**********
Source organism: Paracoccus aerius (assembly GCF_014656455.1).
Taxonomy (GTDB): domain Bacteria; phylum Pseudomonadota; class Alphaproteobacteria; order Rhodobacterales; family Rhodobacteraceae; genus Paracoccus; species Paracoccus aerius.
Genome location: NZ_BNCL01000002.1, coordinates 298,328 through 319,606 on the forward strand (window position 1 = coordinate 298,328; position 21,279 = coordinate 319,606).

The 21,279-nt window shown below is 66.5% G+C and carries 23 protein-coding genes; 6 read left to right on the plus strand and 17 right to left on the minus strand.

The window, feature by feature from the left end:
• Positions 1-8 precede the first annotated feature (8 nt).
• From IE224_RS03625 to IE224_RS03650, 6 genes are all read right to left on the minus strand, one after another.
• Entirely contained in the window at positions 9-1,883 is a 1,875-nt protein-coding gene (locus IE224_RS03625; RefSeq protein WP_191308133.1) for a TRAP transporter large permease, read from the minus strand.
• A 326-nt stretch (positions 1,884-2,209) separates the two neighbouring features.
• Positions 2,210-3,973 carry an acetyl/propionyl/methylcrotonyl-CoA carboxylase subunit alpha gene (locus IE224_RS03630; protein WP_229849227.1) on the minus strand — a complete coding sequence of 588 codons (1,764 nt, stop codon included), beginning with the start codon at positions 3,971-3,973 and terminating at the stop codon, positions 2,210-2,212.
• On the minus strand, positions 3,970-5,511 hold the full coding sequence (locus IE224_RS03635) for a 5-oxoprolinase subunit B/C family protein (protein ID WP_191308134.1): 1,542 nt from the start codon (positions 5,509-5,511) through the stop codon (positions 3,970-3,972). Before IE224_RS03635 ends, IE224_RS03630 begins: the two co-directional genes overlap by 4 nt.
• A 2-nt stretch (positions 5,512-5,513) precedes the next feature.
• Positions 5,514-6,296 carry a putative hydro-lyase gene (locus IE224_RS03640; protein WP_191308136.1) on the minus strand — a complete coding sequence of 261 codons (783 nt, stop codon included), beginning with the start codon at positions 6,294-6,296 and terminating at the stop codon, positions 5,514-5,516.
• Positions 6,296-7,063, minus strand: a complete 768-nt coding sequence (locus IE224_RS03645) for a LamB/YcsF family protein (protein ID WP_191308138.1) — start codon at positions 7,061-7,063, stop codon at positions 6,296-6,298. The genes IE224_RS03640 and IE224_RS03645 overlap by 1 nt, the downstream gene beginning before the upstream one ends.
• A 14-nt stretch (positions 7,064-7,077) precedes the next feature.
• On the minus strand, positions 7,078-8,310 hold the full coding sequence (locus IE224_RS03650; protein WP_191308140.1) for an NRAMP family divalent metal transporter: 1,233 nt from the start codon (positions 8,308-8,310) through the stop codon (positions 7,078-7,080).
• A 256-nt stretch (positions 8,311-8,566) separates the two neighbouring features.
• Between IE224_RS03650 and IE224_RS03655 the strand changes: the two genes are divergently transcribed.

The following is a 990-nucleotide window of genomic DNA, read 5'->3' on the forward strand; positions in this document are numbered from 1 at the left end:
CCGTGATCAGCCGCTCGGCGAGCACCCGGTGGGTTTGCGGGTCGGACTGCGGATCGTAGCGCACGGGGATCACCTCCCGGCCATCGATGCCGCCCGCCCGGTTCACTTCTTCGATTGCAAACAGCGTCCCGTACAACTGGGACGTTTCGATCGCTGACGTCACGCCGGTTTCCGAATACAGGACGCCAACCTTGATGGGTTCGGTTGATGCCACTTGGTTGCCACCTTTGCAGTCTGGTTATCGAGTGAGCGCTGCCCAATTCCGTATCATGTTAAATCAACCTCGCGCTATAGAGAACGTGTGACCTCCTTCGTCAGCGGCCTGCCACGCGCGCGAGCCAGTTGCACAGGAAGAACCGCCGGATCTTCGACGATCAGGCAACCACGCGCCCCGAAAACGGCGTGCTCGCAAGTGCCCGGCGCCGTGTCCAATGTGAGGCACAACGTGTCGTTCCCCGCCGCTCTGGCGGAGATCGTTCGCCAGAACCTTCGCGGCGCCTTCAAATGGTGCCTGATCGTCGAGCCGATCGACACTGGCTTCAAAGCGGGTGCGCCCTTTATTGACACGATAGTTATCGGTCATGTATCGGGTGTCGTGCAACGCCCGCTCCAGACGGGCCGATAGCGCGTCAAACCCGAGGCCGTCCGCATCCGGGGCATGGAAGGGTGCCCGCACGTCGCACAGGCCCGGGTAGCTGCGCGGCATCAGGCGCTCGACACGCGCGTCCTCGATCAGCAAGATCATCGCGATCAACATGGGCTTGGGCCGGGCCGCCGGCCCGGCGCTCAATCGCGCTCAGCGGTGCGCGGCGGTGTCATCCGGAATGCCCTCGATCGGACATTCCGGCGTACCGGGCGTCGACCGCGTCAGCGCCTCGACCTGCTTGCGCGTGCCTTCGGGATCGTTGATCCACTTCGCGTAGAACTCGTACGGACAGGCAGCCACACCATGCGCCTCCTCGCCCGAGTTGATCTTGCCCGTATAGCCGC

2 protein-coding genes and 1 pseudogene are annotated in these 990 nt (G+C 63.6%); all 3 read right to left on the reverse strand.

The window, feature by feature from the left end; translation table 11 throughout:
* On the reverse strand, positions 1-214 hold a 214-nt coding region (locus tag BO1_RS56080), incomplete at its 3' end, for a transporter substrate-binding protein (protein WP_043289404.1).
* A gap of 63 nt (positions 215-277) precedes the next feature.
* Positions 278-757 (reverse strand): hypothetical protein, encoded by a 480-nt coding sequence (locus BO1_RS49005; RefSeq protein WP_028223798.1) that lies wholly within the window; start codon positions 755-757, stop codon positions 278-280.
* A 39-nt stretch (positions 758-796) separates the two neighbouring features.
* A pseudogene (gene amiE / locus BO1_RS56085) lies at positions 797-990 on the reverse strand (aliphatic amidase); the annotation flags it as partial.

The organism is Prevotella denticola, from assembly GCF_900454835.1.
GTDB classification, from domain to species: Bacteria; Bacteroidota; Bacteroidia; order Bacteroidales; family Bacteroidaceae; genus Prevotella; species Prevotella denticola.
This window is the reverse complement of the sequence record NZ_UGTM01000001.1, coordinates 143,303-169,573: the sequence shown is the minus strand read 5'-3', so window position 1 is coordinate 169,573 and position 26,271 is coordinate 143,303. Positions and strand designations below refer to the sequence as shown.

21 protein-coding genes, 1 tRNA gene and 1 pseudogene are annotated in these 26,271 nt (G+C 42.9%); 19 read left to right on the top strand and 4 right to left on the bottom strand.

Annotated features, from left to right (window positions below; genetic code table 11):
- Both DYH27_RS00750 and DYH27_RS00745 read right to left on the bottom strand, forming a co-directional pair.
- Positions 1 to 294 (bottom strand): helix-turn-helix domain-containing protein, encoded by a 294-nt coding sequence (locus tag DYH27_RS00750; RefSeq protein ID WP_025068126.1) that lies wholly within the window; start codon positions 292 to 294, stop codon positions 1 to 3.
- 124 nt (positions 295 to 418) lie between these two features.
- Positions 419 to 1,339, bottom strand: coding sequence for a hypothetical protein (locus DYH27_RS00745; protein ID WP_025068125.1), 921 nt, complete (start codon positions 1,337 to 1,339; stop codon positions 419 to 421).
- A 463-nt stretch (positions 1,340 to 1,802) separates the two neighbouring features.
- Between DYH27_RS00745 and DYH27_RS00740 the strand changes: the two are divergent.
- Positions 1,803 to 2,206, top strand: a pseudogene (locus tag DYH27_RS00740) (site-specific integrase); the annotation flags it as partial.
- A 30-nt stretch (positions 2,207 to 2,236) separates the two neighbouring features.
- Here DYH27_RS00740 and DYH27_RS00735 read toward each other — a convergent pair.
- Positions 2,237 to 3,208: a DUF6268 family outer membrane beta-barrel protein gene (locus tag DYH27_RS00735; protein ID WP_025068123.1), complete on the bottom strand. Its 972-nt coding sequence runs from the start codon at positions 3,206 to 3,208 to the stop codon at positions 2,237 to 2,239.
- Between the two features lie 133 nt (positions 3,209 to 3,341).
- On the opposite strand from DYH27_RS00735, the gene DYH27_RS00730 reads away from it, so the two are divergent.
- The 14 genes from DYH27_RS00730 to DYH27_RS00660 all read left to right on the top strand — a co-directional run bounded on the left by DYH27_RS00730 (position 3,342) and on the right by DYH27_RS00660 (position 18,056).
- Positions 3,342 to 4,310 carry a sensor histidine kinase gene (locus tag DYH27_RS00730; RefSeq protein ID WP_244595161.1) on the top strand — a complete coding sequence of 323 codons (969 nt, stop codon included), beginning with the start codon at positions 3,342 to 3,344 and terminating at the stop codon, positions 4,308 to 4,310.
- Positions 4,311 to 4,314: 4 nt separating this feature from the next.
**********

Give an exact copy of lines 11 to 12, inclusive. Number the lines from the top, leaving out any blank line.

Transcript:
• On the minus strand, positions 3,970-5,511 hold the full coding sequence (locus IE224_RS03635) for a 5-oxoprolinase subunit B/C family protein (protein ID WP_191308134.1): 1,542 nt from the start codon (positions 5,509-5,511) through the stop codon (positions 3,970-3,972). Before IE224_RS03635 ends, IE224_RS03630 begins: the two co-directional genes overlap by 4 nt.
• A 2-nt stretch (positions 5,512-5,513) precedes the next feature.